Shoes best for road, track and light gravel. See the best road shoes.
Shoes best for trail, off road, mountains and other unstable surfaces. See the best trail shoes.
Good to know
As long as you stick to the road or path, and if you want just one running shoe, buy a road running shoe.
Neutral / cushion / high arch
Shoes for runners who does not need any additional arch support (Around 50% of runners). Best for people with high or medium high arches. See the best neutral shoes.
Stability / overpronation / normal arch
Shoes for runners who needs arch support (Around 45% of runners). Best for runners with a normal arch. See the best stability shoes.
Motion control / severe overproanation / flat feet
Shoes for runners who needs a lot of arch support. Best for runners with flat feet. See the best motion control shoes.
Good to know
Cushioned shoes for your daily easy running. Great comfort. See best shoes for daily running.
Lightweight shoes good for races, interval training, tempo runs and fartlek. Here are the best competition running shoes.
Good to know
If you want just one pair of shoes, buy a shoe for daily running.
The height difference from the heel to the forefoot, also known as heel drop, toe spring, heel to toe spring or simply drop.
There are many opinions about what a good heel drop is. We do not recommend any in particular. Lean more in this video.
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Nike Air Max Zero History
The Nike Air Max 1, when it was released in 1987, revolutionized how the world would view sneakers. Designed by Tinker Hatfield himself, it drew inspiration from one of the most thought-provoking architectural feats in the modern world-- the Centre Georges Pompidou in Paris. This building is designed in such a way that features that are supposed to be hidden (e.g. beams and posts) or kept indoor (e.g. staircases) are purposefully brought to the fore for the whole world to see.
When Hatfield pitched the idea of carving a window on the midsole so that the air packets that provide cushioning will be visible, he was not met with enthusiasm. There were concerns about durability, and then there was that good old conservative notion that the characteristic workings of a shoe are best kept hidden. In fact, there were moves to remove him from the design team. Good thing he found an ally in Dave Forland, Nike’s Director of Cushioning Innovation at the time, and the Air Max was finally released on March 26, 1987.
The shoe became the spark that Nike needed to keep itself afloat in the midst of fierce competition. The window idea did pay off, and that’s probably because it wittingly added a unique touch to an otherwise old technology--the Nike Air which had already been in use since the late 1970s.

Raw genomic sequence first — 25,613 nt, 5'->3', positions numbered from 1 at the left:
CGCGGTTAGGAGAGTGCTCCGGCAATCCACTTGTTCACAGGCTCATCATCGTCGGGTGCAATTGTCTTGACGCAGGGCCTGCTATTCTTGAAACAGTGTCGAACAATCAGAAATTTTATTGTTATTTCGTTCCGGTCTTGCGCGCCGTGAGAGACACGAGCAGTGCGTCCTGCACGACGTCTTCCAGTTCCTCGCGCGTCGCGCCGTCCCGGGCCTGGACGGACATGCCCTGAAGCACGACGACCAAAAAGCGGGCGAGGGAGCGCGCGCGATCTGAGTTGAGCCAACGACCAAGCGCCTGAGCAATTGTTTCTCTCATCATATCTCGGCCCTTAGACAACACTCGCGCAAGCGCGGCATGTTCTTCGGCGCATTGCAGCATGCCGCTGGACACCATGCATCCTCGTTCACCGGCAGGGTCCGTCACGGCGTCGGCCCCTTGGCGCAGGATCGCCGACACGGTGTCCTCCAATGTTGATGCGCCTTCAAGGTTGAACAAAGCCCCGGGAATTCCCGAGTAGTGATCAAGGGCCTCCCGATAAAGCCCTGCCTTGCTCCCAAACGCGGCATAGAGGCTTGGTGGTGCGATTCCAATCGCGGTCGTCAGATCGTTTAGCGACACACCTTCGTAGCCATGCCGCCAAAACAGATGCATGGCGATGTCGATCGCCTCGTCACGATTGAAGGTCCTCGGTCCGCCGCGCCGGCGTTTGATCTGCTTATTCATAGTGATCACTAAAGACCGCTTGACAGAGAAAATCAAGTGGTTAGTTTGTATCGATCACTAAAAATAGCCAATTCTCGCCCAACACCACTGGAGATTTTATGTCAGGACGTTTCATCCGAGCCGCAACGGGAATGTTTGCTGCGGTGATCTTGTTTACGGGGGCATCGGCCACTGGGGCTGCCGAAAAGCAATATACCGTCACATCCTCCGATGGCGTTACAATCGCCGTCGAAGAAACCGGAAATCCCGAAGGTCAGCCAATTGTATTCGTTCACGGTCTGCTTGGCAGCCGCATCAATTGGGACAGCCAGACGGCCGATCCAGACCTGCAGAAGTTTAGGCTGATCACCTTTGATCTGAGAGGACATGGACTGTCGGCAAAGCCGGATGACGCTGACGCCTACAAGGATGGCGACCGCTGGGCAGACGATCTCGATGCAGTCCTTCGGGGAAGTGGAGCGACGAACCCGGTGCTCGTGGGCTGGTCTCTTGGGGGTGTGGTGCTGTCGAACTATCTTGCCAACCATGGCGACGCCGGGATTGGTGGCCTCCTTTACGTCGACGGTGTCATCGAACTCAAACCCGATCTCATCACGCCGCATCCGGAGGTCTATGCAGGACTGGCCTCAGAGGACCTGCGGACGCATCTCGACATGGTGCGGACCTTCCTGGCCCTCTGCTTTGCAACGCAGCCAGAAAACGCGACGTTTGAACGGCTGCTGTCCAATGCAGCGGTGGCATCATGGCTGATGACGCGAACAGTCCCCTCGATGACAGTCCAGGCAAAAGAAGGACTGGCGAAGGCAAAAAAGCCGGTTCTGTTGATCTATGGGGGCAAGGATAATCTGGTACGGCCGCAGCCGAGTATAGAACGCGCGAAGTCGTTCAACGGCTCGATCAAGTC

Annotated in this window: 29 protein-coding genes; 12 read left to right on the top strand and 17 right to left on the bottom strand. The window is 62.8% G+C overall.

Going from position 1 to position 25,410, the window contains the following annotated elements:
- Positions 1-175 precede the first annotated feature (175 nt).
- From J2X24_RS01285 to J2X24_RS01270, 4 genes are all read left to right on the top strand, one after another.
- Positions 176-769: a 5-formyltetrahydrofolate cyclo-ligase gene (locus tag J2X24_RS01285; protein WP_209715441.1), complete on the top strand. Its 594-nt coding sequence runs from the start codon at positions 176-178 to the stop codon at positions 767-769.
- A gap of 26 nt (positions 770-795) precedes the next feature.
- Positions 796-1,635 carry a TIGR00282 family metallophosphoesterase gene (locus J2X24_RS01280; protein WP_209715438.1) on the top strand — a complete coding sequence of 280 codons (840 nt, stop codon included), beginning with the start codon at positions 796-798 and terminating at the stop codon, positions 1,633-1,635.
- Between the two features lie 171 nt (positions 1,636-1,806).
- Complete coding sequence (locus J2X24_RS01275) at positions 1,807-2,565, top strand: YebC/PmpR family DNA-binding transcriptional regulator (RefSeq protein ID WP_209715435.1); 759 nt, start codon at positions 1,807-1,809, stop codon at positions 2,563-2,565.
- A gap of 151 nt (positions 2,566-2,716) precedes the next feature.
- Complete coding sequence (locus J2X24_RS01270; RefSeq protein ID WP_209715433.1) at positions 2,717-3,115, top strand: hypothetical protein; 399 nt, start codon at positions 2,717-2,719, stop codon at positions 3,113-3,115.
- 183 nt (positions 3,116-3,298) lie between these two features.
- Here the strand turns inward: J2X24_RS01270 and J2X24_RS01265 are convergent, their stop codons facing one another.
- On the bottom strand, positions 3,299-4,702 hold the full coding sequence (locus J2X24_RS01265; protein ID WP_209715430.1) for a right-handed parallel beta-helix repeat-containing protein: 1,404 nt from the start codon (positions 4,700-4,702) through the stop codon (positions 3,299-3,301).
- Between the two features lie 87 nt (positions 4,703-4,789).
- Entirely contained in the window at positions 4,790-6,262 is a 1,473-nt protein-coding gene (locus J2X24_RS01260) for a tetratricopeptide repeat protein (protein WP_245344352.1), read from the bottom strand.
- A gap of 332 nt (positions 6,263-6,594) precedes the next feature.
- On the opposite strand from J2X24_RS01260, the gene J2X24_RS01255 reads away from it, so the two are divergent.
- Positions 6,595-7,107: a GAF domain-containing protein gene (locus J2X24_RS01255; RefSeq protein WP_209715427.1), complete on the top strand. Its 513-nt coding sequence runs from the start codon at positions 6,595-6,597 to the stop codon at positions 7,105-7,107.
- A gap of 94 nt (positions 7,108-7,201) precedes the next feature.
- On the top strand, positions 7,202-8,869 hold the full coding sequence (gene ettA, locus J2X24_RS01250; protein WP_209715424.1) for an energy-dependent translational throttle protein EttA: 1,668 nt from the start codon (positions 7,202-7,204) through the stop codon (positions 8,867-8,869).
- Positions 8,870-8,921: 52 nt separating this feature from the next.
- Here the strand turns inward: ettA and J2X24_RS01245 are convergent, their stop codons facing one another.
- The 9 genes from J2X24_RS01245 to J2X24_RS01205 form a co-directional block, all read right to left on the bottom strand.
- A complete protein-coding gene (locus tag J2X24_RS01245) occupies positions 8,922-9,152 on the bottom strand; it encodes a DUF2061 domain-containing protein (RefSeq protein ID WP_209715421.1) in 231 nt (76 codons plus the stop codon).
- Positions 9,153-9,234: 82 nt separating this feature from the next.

Because of its success, the Air Max 1 has been through a lot of transformations since its release. One of the most noteworthy is the release of the Air Max 180 in 1991. This model, according to Forland, is one of the most difficult Air Max shoes to put together; its designed called for the packets to be visible not only when viewed from the sides, but also when viewed from the bottom.
In 2015, Nike took an interesting turn to celebrate yet another milestone for the Air Max series. Instead of moving forward and creating new designs and incorporating new technologies, the company dug deep into its archives, and created a shoe that served as one of the inspirations behind the Air Max 1.
After languishing in the archives for close to 3 decades because of its futuristic design and construction, the Air Max Zero finally came to light. It was somehow fitting that 2 years before the AM 1 turned 30 in March 2017, the shoe that helped start it all finally got the recognition and adulation it rightfully deserved.
Just two years since it has been introduced, the Air Max Zero already has several variations and has been the subject of a handful of collaborations. The versions coming from atmos and Staple are two of the most popular collaborative works based on the silhouette of the AM Zero.
Nike Air Max Zero Style
The Nike Air Max Zero sports a throwback silhouette whose simplicity endows it with a timeless relevance. It goes well with a variety of outfits, including those for workouts and casuals strolls around town. This model is available in a lot of colorways, so there surely is a pair for every ensemble.
If the ready-made colorways are not satisfactory, the Nike Air Max Zero can actually be customized to suit the buyers’ unique tastes.
Fit & Sizing
The Nike Air Max Zero is available in women’s and men’s sizes. The ladies can pick from sizes 5 to 11.5. The gentlemen, for their part, can pick the one that best fits them from a haul of shoes that range from sizes 6 to 14.
Like all shoes in the Air Max series, this model has air packets that are made visible through a carved-out window in the midsole, in the area right below the heel. This display gives the Nike Air Max Zero and all the other Air Max releases an identity that is uniquely theirs.
- Textile is used on the upper of the Nike Air Max Zero to make sure that the wearer experiences high levels of breathability.
- The upper has molded overlays to provide shoe structure reinforcements and more secure foot support.
- In addition to the air packets that are situated directly below the heel, the shoe also uses foam on the rest of the foot to ensure comfort.
- This Nike Air Max Zero is a slip-on shoe, and its tongue is securely connected to the rest of the upper.
- The tongue and collar have adequate padding for more comfort.
- There are flex grooves in the outsole for some semblance of flexibility.